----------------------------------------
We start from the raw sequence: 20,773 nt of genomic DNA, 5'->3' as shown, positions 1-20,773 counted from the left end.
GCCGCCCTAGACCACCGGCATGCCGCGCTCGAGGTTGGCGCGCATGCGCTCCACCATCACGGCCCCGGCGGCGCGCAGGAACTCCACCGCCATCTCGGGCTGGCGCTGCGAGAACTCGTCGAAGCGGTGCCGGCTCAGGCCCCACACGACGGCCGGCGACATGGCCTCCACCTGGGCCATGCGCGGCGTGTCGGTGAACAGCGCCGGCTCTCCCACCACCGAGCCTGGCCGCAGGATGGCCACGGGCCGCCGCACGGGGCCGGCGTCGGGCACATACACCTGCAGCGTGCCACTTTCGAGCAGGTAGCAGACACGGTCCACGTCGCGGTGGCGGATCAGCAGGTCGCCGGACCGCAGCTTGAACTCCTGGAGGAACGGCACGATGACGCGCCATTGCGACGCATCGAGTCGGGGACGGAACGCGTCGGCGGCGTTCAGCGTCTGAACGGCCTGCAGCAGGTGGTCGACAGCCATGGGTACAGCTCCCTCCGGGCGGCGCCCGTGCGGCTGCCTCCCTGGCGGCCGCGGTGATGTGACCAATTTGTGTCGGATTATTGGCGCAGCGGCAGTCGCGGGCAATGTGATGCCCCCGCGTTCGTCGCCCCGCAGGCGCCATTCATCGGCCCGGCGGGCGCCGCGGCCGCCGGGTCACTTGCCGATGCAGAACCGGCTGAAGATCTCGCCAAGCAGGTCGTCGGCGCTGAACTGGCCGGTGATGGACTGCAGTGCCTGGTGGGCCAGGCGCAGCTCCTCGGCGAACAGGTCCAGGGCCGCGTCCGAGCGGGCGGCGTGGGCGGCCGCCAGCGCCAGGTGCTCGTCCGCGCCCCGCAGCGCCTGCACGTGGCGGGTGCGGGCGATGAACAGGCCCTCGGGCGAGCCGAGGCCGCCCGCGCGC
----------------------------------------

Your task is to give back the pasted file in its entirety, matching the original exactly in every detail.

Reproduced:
We start from the raw sequence: 20,773 nt of genomic DNA, 5'->3' as shown, positions 1-20,773 counted from the left end.
GCCGCCCTAGACCACCGGCATGCCGCGCTCGAGGTTGGCGCGCATGCGCTCCACCATCACGGCCCCGGCGGCGCGCAGGAACTCCACCGCCATCTCGGGCTGGCGCTGCGAGAACTCGTCGAAGCGGTGCCGGCTCAGGCCCCACACGACGGCCGGCGACATGGCCTCCACCTGGGCCATGCGCGGCGTGTCGGTGAACAGCGCCGGCTCTCCCACCACCGAGCCTGGCCGCAGGATGGCCACGGGCCGCCGCACGGGGCCGGCGTCGGGCACATACACCTGCAGCGTGCCACTTTCGAGCAGGTAGCAGACACGGTCCACGTCGCGGTGGCGGATCAGCAGGTCGCCGGACCGCAGCTTGAACTCCTGGAGGAACGGCACGATGACGCGCCATTGCGACGCATCGAGTCGGGGACGGAACGCGTCGGCGGCGTTCAGCGTCTGAACGGCCTGCAGCAGGTGGTCGACAGCCATGGGTACAGCTCCCTCCGGGCGGCGCCCGTGCGGCTGCCTCCCTGGCGGCCGCGGTGATGTGACCAATTTGTGTCGGATTATTGGCGCAGCGGCAGTCGCGGGCAATGTGATGCCCCCGCGTTCGTCGCCCCGCAGGCGCCATTCATCGGCCCGGCGGGCGCCGCGGCCGCCGGGTCACTTGCCGATGCAGAACCGGCTGAAGATCTCGCCAAGCAGGTCGTCGGCGCTGAACTGGCCGGTGATGGACTGCAGTGCCTGGTGGGCCAGGCGCAGCTCCTCGGCGAACAGGTCCAGGGCCGCGTCCGAGCGGGCGGCGTGGGCGGCCGCCAGCGCCAGGTGCTCGTCCGCGCCCCGCAGCGCCTGCACGTGGCGGGTGCGGGCGATGAACAGGCCCTCGGGCGAGCCGAGGCCGCCCGCGCGC